Light Pumpkin Cheesecake

Rating: 5 out of 5.

Light Pumpkin Cheesecake

  • Servings: 16
  • Difficulty: moderate
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This light pumpkin cheesecake is every bit as good as its high calorie and fat counterpart with results that are creamy and rich with a sweet pumpkin and spice finish.

Cook’s Note: Don’t fake room temperature! All refrigerated ingredients should be brought to room temperature so they will blend together smoothly.


non-stick foil
9- to 10- inch corrugated cake rounds – optional
10 to 12-inch round doilies – optional 
11 whole graham crackers, broken into pieces
4 tbsp. butter, melted
¼ cup sugar  
99% residue-free or non-aerosol cooking or baking spray
1 cup 2% fat cottage cheese at room temperature
1½ cups raw or regular granulated sugar
1 tbsp. cornstarch
2 tsp. cinnamon
½ tsp. ground ginger
½ tsp. fresh ground nutmeg
¼ tsp. ground cloves
¼ tsp. ground cardamom
1/16 tsp. salt
2 8-oz. containers 1/3-less-fat cream cheese at room temperature 
1 15 oz. can solid-pack pumpkin
1 tsp. vanilla extract
3 eggs plus 1 yolk at room temperature, lightly beaten


  1. Crust: Adjust oven rack to center and preheat to 350 F. Line the bottom of a
    9-inch springform pan with non-stick foil. Spray bottom and sides with baking or cooking spray.

    2.  Using a food processor, process graham crackers with sugar into fine crumbs. Add butter and process, scraping down bowl as needed until combined.

    3.  Transfer mixture to pan. Using a measuring cup, press crumbs firmly onto bottom of pan. Bake crust until edges just start to color, 8 to 12 minutes. Transfer to a wire rack and cool.  

    1. Filling: Reduce oven temperature to 325 F. Process cottage cheese in a food processor or blender until smooth, 2 to 3 minutes, scraping down bowl as needed.

    2.  In a large mixing bowl, blend sugar together with cornstarch, cinnamon, ginger, nutmeg, cloves, cardamon and salt. Add cream cheese to sugar mixture blending until smooth. Add cottage cheese, pumpkin puree, and vanilla to cream cheese, blending on low/stir speed until combined.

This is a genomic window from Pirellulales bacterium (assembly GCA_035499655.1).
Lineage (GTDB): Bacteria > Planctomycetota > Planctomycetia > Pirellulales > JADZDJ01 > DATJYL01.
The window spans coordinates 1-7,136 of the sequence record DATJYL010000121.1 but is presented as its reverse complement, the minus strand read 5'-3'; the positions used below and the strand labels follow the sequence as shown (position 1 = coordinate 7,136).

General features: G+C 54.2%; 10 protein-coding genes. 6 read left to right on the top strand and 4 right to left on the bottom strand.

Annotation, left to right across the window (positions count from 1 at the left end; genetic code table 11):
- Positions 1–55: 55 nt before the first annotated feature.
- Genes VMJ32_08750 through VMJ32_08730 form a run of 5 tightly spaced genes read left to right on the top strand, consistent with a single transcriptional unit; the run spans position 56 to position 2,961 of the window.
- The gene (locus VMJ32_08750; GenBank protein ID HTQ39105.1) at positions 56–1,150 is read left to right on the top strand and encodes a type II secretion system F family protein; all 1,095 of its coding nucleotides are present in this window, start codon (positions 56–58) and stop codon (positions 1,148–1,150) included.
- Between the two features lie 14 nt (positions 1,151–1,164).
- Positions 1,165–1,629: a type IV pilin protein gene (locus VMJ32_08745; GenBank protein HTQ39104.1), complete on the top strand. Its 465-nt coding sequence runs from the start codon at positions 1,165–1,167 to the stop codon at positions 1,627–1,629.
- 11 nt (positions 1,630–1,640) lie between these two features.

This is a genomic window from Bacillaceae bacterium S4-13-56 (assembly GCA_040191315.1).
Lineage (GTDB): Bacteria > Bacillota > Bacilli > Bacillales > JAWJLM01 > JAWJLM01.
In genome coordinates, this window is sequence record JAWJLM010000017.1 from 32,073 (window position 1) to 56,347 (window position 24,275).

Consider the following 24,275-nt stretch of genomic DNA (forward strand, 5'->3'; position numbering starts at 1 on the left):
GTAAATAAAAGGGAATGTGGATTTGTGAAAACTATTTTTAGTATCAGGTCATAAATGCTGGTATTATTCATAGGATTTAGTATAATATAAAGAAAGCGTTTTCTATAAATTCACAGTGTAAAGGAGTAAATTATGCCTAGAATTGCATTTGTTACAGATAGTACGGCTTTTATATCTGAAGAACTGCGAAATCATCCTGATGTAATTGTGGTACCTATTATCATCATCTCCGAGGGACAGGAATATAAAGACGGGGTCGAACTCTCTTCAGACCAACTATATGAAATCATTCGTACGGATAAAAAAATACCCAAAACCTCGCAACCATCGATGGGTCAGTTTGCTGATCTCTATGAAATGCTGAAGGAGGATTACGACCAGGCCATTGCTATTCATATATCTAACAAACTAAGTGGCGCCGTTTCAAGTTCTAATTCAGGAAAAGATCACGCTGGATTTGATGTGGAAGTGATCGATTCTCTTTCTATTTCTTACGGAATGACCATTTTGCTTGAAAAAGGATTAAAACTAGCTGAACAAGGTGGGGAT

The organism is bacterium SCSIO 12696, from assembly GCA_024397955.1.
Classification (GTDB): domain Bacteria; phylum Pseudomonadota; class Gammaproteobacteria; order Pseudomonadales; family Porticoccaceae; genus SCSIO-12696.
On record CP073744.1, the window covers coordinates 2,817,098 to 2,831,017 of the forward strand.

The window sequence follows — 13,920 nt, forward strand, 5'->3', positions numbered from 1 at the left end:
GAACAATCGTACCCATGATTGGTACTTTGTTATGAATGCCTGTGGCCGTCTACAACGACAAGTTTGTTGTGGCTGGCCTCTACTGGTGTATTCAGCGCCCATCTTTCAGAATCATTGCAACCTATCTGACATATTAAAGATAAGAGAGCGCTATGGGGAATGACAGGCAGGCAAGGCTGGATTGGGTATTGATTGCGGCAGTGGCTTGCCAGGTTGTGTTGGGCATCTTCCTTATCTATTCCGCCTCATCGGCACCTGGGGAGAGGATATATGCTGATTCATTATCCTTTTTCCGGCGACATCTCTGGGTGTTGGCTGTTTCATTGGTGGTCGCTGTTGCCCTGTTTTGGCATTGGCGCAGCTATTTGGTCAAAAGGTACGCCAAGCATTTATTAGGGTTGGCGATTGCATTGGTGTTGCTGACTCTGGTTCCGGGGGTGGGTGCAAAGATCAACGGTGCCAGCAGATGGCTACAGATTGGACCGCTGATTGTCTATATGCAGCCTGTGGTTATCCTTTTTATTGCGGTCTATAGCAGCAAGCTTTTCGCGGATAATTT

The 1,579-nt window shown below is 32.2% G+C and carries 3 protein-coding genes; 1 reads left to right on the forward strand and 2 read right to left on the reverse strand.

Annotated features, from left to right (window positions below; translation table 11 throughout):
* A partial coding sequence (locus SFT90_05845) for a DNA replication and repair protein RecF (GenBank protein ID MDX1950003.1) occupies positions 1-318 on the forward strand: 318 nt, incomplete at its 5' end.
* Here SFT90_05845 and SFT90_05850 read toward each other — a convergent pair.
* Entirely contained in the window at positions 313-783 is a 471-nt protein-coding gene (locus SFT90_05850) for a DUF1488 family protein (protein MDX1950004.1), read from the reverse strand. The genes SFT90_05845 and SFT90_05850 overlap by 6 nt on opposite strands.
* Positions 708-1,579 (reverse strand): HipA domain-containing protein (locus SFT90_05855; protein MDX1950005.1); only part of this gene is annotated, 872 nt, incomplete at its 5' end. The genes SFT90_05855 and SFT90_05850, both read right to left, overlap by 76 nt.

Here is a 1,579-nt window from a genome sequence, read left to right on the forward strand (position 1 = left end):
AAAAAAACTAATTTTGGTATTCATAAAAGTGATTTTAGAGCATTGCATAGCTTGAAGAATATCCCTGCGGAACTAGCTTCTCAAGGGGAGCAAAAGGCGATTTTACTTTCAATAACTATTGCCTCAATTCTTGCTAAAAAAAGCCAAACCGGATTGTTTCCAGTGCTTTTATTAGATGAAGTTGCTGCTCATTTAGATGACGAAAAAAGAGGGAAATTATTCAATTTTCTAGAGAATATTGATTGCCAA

3.  Gently fold/stir in eggs until blended with other ingredients. Do not over mix; too much air in the batter can cause the cheesecake to crack.

    4.  Pour batter into pan. Bake at 325 F for 60 to 65 minutes or until the edges are set, but center still moves slightly. Turn oven off and let cheesecake continue to bake with door ajar for 1 hour.

    5.  Remove cheesecake from oven and cool for 3 hours. Run a knife or spatula around the outside edge of cheesecake each hour to keep it from sticking to the sides of the pan. Wrap cake securely and chill at least 3 hours to overnight.

    6.  To Serve: Remove the sides from pan and slice into piece with a clean sharp knife. If desired, top each slice with a tbsp. of real whipped cream.

    To remove springform pan bottom from cheesecake to serve:

    1.  Remove the sides of the pan. Carefully cover the top of the cheesecake with a sheet of nonstick foil or wrap followed by a cake round and quickly flip it over. Slowly remove the pan from the bottom of the cheesecake. Then lift the corners of the foil and gently peel it off the crust.

    2.  If desired, center a paper doily over the bottom of the crust followed by another cake round and carefully but quickly flip the cheesecake crust side down on to serving plate or stand, removing the cake round and cover from the top of cheesecake.


Nutritional Information: 260 calories; 12g fat; 33g carbohydrate; 2g dietary fiber; 6g Protein; 76mg cholesterol; 250mg sodium

High-Calorie Version: 490 calories; 30g fat; 55g carbohydrate; 3g fiber; 7g protein; 150mg cholesterol; 428mg sodium 

Nutritional Talking Points

This light version of pumpkin cheesecake has half the calories, cholesterol, sodium, and fat of the traditional recipe.

1. I reduced the number of graham crackers in the crust from 15 to 11 and cut the sugar and butter in half, from ½ cup each to ¼ cup. These cuts still produced a crisp cookie crust with plenty of butter to still hold it together. 
2. I substituted two 8-oz. packages of regular cream cheese for the same amount of a 1/3 less fat cream cheese and used 2% cottage cheese instead of whole milk cottage cheese.

3. I cut the sugar to 1½ cups from 2 with no noticeable difference in sweetness, but a reduction of 95 calories and 25g of sugar per serving.

4. I kept the 3 eggs called for and added an extra yolk. Eggs are a perfect food and they do not increase serum cholesterol. Eggs are also necessary to baking—they provide the structure and strength required to leaven baked goods. In addition, they add richness and flavor, helping to counterbalance the reductions in fats and sugar, resulting in a cheesecake that tastes every bit as good as the original recipe.


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